Experts sound alarm bells for children’s mental health in Czechia

The number of children who require mental health intervention is on the rise here in Czechia. Forty percent of ninth graders show moderate signs of depression, and last year data from the Institute of Health indicated that there were over 4,000 hospitalizations of patients under the age of 19 in acute beds, almost twice as many as 10 years ago. Jana Karasová, a reporter with who has covered this story, explained the situation to me

“For a long time, we have known that in the Czech Republic there is a shortage of psychiatrists, but what has happened in the last few years, is that there has been an increase in patient numbers, especially when it comes to teenagers and children. Finally, this year we have the first survey of the well-being of ninth graders, and it proved that every third teenager or ninth grader would benefit from professional support or help, and that 40 percent of them have signs of depression or anxiety.

“When it comes to the numbers of psychiatrists in hospitals but also in ordinary care, there are new numbers released by the office of Czech health information. It counts not only the number of every individual doctor, but also how these doctors are employed. Even though we see that there could be about 150 doctors focussed on psychology for children and teenagers, when we look at the employment numbers, there are only about 74 of them.”

Source: VZP/

Is there a reason why this is an area that we’re really lacking in the availability of doctors?

“The main reason is that we don’t have enough new doctors that would be focussing on this area. Half of the current doctors are fairly old and are leaving the profession because of their age. When we look at the numbers of new doctors, every year we only have two to six newly accredited doctors who can work in this area.

“This has been the same pattern over the past 15 years. In the new numbers we got from the Ministry of Health, there was a small deviation in the year 2019, when there were supposed to be more accredited doctors, but this does not influence the total numbers of doctors and their area of employment.”

What experiences are parents reporting right now about their children’s mental health?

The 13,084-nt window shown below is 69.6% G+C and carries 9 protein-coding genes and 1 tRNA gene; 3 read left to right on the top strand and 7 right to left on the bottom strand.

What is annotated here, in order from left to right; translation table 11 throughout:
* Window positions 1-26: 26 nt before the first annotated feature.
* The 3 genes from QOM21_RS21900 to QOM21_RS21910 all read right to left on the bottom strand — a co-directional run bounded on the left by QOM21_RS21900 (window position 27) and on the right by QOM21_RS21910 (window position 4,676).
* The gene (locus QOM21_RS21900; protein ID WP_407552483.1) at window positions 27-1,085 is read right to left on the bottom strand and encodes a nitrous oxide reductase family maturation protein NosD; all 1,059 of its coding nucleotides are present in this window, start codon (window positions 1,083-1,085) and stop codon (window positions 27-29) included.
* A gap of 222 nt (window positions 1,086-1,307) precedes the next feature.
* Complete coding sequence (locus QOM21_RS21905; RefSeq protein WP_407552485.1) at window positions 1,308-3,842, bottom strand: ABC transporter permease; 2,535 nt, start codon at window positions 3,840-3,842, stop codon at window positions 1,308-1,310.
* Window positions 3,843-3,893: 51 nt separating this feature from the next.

“Another feature that impacts the increased number of children who need help is the awareness around mental health now. The lack of doctors available results in many children getting the help they need much too late. In order to get them better, it then requires much more work than if there was prevention work done or earlier intervention.

illustrative photo: Kindel Media,  Pexels

“Even when parents notice that something is happening with their children, they struggle with long wait times to get an appointment with psychiatrists.

“I have talked with some parents, and they described how last autumn when they were trying to find psychiatrists for an appointment, they had no chance to get an appointment for that same year, and many offices were not even making reservations for the coming year. This situation has not changed much.

“This year for example, one of the heads of the psychiatric units in Liberec told me that if it was a non-acute case, patients could now get an appointment for March of the following year. But by that moment, children could decrease in their well-being, and then early intervention is not possible anymore, so they require more care. Parents are struggling to cover this time while awaiting professional help, and they know something is wrong with their child, and some of them are even having to monitor and care for their children 24 hours a day.”

Is there any connection with the Covid pandemic and children experiencing isolation from their friends and peers? Was this a factor in the numbers going up?

Illustrative ohoto: Enrique Lopez Garre,  Pixabay,  Pixabay License

“Yes, in a way we have seen a surge in more cases after Covid, but we don’t have the number to prove that the symptoms were lower before Covid. What happened during Covid was not only isolation, but people became more open to talking about these issues. So it’s really difficult to differentiate how much the contribution goes to the Covid conditions, and how much it’s increased because of more awareness and less stigma, which still prevails, but things are changing in this matter.”

What steps is the government taking to rectify this problem? I read that the state is covering the costs of education for child psychologists, but is there anything else they are doing?

Illustrative photo: Anima Visual,  Unsplash

“The education is the main and almost only focus of the current Minister of Health. He has promised that there will be more acute beds for children and teens who are in acute condition, but the numbers have not been provided by the Ministry of Health if this has already increased. So the only step is the support of the education. The Minister also said that it is upon the schools and universities to get more education, and not for him to tell them how to structure these programs. So there really isn’t much response, and the National Institute for Mental Health is trying to do some prevention campaigns, and the Ministry of Education is stating that they are supporting well-being and mental health programs at school. The Psychiatrists Union is also saying that they are working on a new strategy, but this has not yet been published.”